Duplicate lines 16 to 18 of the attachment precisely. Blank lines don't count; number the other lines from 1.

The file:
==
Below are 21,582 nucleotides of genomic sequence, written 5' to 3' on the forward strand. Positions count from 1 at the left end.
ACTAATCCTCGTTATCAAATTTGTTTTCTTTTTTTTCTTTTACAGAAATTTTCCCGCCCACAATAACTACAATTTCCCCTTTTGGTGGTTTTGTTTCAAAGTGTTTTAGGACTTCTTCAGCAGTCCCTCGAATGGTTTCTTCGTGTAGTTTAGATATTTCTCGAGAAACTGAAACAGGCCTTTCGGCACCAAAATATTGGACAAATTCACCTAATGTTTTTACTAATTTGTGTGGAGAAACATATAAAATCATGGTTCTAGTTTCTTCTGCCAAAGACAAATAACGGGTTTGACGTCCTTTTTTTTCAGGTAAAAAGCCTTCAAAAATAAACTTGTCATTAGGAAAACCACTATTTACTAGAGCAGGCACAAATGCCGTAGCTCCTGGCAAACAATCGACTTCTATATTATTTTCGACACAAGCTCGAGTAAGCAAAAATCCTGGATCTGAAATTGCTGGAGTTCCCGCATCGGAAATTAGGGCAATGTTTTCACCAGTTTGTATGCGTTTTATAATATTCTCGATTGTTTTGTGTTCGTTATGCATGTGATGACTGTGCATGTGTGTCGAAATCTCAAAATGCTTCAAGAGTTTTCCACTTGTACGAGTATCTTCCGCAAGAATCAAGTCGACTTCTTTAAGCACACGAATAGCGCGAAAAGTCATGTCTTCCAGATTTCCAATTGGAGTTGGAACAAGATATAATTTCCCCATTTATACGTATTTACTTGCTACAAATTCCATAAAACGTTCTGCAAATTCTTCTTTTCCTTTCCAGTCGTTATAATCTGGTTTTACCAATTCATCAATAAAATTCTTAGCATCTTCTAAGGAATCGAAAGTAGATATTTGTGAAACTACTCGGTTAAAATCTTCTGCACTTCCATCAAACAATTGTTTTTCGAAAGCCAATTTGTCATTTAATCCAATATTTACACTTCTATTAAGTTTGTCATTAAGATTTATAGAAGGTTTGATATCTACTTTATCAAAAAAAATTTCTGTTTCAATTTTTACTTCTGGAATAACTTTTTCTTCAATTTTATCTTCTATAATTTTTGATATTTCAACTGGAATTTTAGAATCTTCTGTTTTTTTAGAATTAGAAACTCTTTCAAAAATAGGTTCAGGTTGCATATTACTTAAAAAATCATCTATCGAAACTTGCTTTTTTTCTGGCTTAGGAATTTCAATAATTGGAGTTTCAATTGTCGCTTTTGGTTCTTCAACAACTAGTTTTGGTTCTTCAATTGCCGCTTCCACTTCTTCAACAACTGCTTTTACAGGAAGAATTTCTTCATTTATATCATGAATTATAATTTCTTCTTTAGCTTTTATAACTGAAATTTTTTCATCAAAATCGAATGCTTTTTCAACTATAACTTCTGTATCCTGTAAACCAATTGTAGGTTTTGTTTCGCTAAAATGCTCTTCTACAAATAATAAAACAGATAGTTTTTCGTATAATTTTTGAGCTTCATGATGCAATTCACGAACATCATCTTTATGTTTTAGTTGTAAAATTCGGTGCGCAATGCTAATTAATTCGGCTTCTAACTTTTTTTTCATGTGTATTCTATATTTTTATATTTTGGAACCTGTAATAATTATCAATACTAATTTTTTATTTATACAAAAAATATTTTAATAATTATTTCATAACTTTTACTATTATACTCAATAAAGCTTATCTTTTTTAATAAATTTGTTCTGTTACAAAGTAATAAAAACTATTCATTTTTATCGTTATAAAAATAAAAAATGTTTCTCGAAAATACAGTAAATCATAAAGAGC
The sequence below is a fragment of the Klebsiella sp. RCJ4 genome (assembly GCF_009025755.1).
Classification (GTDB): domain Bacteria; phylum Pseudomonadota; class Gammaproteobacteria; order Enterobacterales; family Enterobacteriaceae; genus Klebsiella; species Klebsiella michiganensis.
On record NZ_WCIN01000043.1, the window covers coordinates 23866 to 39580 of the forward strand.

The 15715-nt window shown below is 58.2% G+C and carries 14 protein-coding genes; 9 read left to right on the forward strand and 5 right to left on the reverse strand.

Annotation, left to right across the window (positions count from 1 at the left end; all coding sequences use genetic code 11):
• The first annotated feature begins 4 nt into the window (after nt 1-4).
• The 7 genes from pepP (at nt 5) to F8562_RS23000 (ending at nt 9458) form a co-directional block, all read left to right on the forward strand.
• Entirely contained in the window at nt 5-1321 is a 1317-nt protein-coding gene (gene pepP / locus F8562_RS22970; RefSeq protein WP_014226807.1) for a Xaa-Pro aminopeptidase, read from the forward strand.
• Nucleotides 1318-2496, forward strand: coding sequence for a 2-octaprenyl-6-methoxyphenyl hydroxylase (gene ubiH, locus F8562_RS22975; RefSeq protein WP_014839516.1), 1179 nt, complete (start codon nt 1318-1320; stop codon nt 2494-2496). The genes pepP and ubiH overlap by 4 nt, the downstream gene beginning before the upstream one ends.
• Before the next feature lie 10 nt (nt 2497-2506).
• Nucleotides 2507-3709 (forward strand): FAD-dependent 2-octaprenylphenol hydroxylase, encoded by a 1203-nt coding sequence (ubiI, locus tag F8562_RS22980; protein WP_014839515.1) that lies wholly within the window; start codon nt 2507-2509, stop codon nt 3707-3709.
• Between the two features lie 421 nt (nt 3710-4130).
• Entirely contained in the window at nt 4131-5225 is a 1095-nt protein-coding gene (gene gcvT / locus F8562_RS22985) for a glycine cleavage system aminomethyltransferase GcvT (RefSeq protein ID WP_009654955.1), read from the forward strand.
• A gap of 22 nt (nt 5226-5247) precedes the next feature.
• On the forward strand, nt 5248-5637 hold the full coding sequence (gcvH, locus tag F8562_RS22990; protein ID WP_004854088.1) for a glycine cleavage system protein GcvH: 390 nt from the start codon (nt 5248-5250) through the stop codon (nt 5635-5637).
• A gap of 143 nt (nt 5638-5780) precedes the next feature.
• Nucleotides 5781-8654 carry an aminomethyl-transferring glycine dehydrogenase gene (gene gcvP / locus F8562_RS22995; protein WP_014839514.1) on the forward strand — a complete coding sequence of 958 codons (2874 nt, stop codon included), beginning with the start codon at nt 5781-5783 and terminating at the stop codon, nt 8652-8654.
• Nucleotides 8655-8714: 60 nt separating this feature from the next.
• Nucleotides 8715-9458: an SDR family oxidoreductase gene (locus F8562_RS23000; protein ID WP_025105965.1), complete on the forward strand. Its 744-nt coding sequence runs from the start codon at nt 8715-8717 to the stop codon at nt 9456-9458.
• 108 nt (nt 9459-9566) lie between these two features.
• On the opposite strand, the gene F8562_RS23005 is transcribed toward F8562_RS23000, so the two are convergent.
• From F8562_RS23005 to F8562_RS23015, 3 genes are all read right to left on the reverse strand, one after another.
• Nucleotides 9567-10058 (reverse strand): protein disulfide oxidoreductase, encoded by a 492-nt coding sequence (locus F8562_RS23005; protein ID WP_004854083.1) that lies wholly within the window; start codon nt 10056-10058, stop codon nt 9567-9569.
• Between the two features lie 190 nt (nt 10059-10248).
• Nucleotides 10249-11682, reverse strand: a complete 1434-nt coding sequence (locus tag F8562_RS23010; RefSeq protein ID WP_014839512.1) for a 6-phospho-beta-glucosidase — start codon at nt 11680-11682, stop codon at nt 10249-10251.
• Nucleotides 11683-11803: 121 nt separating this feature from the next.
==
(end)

• A gap of 22 nt (nt 5226-5247) precedes the next feature.
• On the forward strand, nt 5248-5637 hold the full coding sequence (gcvH, locus tag F8562_RS22990; protein ID WP_004854088.1) for a glycine cleavage system protein GcvH: 390 nt from the start codon (nt 5248-5250) through the stop codon (nt 5635-5637).
• A gap of 143 nt (nt 5638-5780) precedes the next feature.